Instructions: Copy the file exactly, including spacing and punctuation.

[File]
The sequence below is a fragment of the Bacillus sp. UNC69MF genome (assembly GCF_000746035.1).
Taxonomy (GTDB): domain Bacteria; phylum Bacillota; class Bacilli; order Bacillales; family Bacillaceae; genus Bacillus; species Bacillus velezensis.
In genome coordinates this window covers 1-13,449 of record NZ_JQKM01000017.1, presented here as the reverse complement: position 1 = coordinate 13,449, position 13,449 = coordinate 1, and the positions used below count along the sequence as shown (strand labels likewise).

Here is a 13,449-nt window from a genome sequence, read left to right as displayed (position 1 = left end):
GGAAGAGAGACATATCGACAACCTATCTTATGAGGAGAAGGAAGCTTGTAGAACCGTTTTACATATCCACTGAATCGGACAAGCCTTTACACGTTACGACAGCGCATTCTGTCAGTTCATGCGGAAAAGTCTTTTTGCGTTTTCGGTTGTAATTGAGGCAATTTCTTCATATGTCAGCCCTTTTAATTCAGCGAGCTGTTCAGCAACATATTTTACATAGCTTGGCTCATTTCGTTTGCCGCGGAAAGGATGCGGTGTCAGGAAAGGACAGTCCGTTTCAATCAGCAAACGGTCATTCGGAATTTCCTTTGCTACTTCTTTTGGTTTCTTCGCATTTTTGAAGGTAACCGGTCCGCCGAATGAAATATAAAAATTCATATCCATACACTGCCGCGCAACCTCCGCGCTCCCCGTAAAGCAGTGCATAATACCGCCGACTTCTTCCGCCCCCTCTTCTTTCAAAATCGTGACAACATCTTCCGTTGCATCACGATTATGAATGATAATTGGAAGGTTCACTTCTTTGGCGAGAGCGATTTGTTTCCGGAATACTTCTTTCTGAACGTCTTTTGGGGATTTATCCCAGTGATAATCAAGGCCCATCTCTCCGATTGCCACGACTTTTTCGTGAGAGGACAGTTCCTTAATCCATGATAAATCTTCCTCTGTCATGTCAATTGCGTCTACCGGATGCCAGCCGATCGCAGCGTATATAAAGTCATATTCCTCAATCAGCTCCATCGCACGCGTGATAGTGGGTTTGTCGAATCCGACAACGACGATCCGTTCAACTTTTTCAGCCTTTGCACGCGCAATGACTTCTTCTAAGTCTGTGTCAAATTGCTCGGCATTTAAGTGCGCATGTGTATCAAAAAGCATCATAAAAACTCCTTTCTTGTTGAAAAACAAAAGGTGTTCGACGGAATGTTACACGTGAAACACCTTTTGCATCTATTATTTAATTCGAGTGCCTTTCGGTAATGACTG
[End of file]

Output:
The sequence below is a fragment of the Bacillus sp. UNC69MF genome (assembly GCF_000746035.1).
Taxonomy (GTDB): domain Bacteria; phylum Bacillota; class Bacilli; order Bacillales; family Bacillaceae; genus Bacillus; species Bacillus velezensis.
In genome coordinates this window covers 1-13,449 of record NZ_JQKM01000017.1, presented here as the reverse complement: position 1 = coordinate 13,449, position 13,449 = coordinate 1, and the positions used below count along the sequence as shown (strand labels likewise).

Here is a 13,449-nt window from a genome sequence, read left to right as displayed (position 1 = left end):
GGAAGAGAGACATATCGACAACCTATCTTATGAGGAGAAGGAAGCTTGTAGAACCGTTTTACATATCCACTGAATCGGACAAGCCTTTACACGTTACGACAGCGCATTCTGTCAGTTCATGCGGAAAAGTCTTTTTGCGTTTTCGGTTGTAATTGAGGCAATTTCTTCATATGTCAGCCCTTTTAATTCAGCGAGCTGTTCAGCAACATATTTTACATAGCTTGGCTCATTTCGTTTGCCGCGGAAAGGATGCGGTGTCAGGAAAGGACAGTCCGTTTCAATCAGCAAACGGTCATTCGGAATTTCCTTTGCTACTTCTTTTGGTTTCTTCGCATTTTTGAAGGTAACCGGTCCGCCGAATGAAATATAAAAATTCATATCCATACACTGCCGCGCAACCTCCGCGCTCCCCGTAAAGCAGTGCATAATACCGCCGACTTCTTCCGCCCCCTCTTCTTTCAAAATCGTGACAACATCTTCCGTTGCATCACGATTATGAATGATAATTGGAAGGTTCACTTCTTTGGCGAGAGCGATTTGTTTCCGGAATACTTCTTTCTGAACGTCTTTTGGGGATTTATCCCAGTGATAATCAAGGCCCATCTCTCCGATTGCCACGACTTTTTCGTGAGAGGACAGTTCCTTAATCCATGATAAATCTTCCTCTGTCATGTCAATTGCGTCTACCGGATGCCAGCCGATCGCAGCGTATATAAAGTCATATTCCTCAATCAGCTCCATCGCACGCGTGATAGTGGGTTTGTCGAATCCGACAACGACGATCCGTTCAACTTTTTCAGCCTTTGCACGCGCAATGACTTCTTCTAAGTCTGTGTCAAATTGCTCGGCATTTAAGTGCGCATGTGTATCAAAAAGCATCATAAAAACTCCTTTCTTGTTGAAAAACAAAAGGTGTTCGACGGAATGTTACACGTGAAACACCTTTTGCATCTATTATTTAATTCGAGTGCCTTTCGGTAATGACTG